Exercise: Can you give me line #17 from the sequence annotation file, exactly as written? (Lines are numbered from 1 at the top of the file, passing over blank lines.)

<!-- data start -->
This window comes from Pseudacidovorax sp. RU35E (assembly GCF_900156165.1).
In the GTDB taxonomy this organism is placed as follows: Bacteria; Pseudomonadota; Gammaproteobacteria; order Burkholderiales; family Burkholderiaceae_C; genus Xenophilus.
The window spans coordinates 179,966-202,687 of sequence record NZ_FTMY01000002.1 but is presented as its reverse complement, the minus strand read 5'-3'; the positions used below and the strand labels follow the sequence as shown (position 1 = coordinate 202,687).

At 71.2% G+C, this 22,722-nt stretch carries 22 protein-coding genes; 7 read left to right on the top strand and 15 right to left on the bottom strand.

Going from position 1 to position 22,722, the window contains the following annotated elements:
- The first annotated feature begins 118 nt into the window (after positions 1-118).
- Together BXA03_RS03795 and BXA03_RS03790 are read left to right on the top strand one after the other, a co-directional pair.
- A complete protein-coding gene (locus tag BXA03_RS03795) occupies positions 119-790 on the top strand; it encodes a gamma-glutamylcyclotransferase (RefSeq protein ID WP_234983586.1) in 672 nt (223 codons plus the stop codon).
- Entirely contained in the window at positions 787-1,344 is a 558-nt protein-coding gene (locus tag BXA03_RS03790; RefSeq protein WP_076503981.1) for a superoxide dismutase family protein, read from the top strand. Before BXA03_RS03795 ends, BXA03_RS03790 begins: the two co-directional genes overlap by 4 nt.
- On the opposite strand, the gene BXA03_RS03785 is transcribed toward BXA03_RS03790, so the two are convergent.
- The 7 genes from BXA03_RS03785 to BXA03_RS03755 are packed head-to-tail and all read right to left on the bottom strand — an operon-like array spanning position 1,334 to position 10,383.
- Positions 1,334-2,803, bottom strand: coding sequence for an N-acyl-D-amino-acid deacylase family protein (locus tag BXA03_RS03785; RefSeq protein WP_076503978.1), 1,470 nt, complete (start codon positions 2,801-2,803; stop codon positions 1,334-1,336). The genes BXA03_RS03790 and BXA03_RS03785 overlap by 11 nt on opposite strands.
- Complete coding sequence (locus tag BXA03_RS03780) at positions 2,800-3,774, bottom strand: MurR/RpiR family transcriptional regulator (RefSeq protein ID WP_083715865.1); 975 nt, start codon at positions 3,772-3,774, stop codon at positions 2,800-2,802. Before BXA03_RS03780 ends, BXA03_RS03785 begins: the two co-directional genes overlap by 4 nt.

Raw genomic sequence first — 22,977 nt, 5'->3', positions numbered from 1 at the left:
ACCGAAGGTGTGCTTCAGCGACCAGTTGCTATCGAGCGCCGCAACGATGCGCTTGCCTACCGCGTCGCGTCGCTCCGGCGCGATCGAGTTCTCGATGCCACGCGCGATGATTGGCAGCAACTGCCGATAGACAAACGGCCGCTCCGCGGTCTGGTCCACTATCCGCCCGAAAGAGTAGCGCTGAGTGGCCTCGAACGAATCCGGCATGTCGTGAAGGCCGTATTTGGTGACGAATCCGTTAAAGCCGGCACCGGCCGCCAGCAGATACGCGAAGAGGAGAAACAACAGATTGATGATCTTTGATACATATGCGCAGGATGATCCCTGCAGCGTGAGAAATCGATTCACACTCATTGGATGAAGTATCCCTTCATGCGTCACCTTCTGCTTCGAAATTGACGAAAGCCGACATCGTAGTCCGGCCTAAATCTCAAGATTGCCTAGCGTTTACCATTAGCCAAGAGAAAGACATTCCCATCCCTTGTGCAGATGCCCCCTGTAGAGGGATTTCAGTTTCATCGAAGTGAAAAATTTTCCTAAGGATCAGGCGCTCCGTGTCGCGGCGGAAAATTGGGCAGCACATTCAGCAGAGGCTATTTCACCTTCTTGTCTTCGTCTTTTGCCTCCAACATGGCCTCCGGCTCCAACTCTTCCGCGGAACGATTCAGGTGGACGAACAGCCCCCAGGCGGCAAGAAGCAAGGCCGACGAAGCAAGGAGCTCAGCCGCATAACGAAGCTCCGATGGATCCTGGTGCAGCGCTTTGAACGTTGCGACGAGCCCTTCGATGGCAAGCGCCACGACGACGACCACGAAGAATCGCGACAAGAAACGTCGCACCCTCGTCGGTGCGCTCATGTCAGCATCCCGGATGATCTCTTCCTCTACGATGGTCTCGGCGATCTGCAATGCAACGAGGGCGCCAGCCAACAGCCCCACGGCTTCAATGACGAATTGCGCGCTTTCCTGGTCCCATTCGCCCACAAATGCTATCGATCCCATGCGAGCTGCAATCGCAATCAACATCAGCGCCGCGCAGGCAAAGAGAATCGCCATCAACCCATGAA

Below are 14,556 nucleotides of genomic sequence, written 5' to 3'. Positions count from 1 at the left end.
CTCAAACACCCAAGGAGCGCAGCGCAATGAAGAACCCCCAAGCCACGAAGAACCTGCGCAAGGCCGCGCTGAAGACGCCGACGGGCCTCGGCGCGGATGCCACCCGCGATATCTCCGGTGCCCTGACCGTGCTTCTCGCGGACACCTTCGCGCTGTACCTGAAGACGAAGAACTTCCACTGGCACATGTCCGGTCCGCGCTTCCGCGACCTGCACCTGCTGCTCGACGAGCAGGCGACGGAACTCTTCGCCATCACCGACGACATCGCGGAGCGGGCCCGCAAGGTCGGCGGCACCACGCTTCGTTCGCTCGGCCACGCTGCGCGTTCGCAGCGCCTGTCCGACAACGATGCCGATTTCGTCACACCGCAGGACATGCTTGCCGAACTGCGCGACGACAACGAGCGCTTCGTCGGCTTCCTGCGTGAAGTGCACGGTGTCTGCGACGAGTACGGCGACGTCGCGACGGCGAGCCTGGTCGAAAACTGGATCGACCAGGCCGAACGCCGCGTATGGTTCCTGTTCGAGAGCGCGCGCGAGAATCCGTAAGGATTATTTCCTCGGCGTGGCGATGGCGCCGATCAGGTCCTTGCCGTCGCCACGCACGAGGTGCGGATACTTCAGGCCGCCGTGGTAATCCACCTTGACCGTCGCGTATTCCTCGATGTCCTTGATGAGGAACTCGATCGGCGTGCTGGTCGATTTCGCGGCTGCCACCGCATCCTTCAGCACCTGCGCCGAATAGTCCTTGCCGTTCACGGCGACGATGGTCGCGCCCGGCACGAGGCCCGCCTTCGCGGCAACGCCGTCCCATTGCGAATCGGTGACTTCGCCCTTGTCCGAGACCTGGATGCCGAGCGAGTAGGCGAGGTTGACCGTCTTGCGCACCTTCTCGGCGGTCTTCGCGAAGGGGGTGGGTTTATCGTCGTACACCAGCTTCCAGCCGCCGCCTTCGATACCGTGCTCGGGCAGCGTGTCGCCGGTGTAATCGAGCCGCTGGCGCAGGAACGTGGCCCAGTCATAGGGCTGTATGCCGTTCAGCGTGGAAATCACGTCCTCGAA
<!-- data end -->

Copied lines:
CTCAAACACCCAAGGAGCGCAGCGCAATGAAGAACCCCCAAGCCACGAAGAACCTGCGCAAGGCCGCGCTGAAGACGCCGACGGGCCTCGGCGCGGATGCCACCCGCGATATCTCCGGTGCCCTGACCGTGCTTCTCGCGGACACCTTCGCGCTGTACCTGAAGACGAAGAACTTCCACTGGCACATGTCCGGTCCGCGCTTCCGCGACCTGCACCTGCTGCTCGACGAGCAGGCGACGGAACTCTTCGCCATCACCGACGACATCGCGGAGCGGGCCCGCAAGGTCGGCGGCACCACGCTTCGTTCGCTCGGCCACGCTGCGCGTTCGCAGCGCCTGTCCGACAACGATGCCGATTTCGTCACACCGCAGGACATGCTTGCCGAACTGCGCGACGACAACGAGCGCTTCGTCGGCTTCCTGCGTGAAGTGCACGGTGTCTGCGACGAGTACGGCGACGTCGCGACGGCGAGCCTGGTCGAAAACTGGATCGACCAGGCCGAACGCCGCGTATGGTTCCTGTTCGAGAGCGCGCGCGAGAATCCGTAAGGATTATTTCCTCGGCGTGGCGATGGCGCCGATCAGGTCCTTGCCGTCGCCACGCACGAGGTGCGGATACTTCAGGCCGCCGTGGTAATCCACCTTGACCGTCGCGTATTCCTCGATGTCCTTGATGAGGAACTCGATCGGCGTGCTGGTCGATTTCGCGGCTGCCACCGCATCCTTCAGCACCTGCGCCGAATAGTCCTTGCCGTTCACGGCGACGATGGTCGCGCCCGGCACGAGGCCCGCCTTCGCGGCAACGCCGTCCCATTGCGAATCGGTGACTTCGCCCTTGTCCGAGACCTGGATGCCGAGCGAGTAGGCGAGGTTGACCGTCTTGCGCACCTTCTCGGCGGTCTTCGCGAAGGGGGTGGGTTTATCGTCGTACACCAGCTTCCAGCCGCCGCCTTCGATACCGTGCTCGGGCAGCGTGTCGCCGGTGTAATCGAGCCGCTGGCGCAGGAACGTGGCCCAGTCATAGGGCTGTATGCCGTTCAGCGTGGAAATCACGTCCTCGAA